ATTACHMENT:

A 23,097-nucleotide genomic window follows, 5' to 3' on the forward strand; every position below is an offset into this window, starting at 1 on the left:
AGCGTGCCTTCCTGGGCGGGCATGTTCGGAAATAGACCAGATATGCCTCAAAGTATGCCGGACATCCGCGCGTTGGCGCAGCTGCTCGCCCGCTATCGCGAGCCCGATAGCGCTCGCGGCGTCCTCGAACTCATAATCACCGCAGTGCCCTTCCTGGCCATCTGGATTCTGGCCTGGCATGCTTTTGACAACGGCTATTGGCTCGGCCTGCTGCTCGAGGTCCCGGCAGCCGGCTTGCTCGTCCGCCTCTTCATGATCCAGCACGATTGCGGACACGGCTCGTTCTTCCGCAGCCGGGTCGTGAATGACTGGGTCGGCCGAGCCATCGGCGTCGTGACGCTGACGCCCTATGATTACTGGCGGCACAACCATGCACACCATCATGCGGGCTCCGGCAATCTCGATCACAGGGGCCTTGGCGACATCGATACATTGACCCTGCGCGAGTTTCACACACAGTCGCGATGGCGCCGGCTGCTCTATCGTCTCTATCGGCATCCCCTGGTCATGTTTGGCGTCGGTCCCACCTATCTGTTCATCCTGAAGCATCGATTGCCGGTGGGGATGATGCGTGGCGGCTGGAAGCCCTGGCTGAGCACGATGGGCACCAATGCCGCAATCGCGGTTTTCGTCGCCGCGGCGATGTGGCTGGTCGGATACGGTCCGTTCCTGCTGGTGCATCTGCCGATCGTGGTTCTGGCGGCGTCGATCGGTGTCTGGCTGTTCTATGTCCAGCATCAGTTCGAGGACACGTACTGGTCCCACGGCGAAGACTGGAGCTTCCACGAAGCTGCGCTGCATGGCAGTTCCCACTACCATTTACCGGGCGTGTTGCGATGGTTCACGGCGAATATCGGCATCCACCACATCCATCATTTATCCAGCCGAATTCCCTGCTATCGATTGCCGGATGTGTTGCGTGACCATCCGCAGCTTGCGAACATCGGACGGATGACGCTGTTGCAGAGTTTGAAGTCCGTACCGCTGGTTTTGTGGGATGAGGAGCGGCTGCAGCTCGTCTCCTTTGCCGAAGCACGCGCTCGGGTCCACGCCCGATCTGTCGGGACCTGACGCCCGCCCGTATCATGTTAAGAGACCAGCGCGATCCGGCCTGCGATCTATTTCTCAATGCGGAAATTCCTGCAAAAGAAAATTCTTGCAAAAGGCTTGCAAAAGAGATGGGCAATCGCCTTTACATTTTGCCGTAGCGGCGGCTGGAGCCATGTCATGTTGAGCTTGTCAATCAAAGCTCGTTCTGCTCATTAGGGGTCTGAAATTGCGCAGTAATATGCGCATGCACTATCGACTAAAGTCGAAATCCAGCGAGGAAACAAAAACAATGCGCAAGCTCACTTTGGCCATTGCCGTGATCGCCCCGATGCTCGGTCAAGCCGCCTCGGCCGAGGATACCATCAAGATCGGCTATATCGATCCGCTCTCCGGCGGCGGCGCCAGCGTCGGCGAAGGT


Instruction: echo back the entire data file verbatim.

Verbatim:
A 23,097-nucleotide genomic window follows, 5' to 3' on the forward strand; every position below is an offset into this window, starting at 1 on the left:
AGCGTGCCTTCCTGGGCGGGCATGTTCGGAAATAGACCAGATATGCCTCAAAGTATGCCGGACATCCGCGCGTTGGCGCAGCTGCTCGCCCGCTATCGCGAGCCCGATAGCGCTCGCGGCGTCCTCGAACTCATAATCACCGCAGTGCCCTTCCTGGCCATCTGGATTCTGGCCTGGCATGCTTTTGACAACGGCTATTGGCTCGGCCTGCTGCTCGAGGTCCCGGCAGCCGGCTTGCTCGTCCGCCTCTTCATGATCCAGCACGATTGCGGACACGGCTCGTTCTTCCGCAGCCGGGTCGTGAATGACTGGGTCGGCCGAGCCATCGGCGTCGTGACGCTGACGCCCTATGATTACTGGCGGCACAACCATGCACACCATCATGCGGGCTCCGGCAATCTCGATCACAGGGGCCTTGGCGACATCGATACATTGACCCTGCGCGAGTTTCACACACAGTCGCGATGGCGCCGGCTGCTCTATCGTCTCTATCGGCATCCCCTGGTCATGTTTGGCGTCGGTCCCACCTATCTGTTCATCCTGAAGCATCGATTGCCGGTGGGGATGATGCGTGGCGGCTGGAAGCCCTGGCTGAGCACGATGGGCACCAATGCCGCAATCGCGGTTTTCGTCGCCGCGGCGATGTGGCTGGTCGGATACGGTCCGTTCCTGCTGGTGCATCTGCCGATCGTGGTTCTGGCGGCGTCGATCGGTGTCTGGCTGTTCTATGTCCAGCATCAGTTCGAGGACACGTACTGGTCCCACGGCGAAGACTGGAGCTTCCACGAAGCTGCGCTGCATGGCAGTTCCCACTACCATTTACCGGGCGTGTTGCGATGGTTCACGGCGAATATCGGCATCCACCACATCCATCATTTATCCAGCCGAATTCCCTGCTATCGATTGCCGGATGTGTTGCGTGACCATCCGCAGCTTGCGAACATCGGACGGATGACGCTGTTGCAGAGTTTGAAGTCCGTACCGCTGGTTTTGTGGGATGAGGAGCGGCTGCAGCTCGTCTCCTTTGCCGAAGCACGCGCTCGGGTCCACGCCCGATCTGTCGGGACCTGACGCCCGCCCGTATCATGTTAAGAGACCAGCGCGATCCGGCCTGCGATCTATTTCTCAATGCGGAAATTCCTGCAAAAGAAAATTCTTGCAAAAGGCTTGCAAAAGAGATGGGCAATCGCCTTTACATTTTGCCGTAGCGGCGGCTGGAGCCATGTCATGTTGAGCTTGTCAATCAAAGCTCGTTCTGCTCATTAGGGGTCTGAAATTGCGCAGTAATATGCGCATGCACTATCGACTAAAGTCGAAATCCAGCGAGGAAACAAAAACAATGCGCAAGCTCACTTTGGCCATTGCCGTGATCGCCCCGATGCTCGGTCAAGCCGCCTCGGCCGAGGATACCATCAAGATCGGCTATATCGATCCGCTCTCCGGCGGCGGCGCCAGCGTCGGCGAAGGT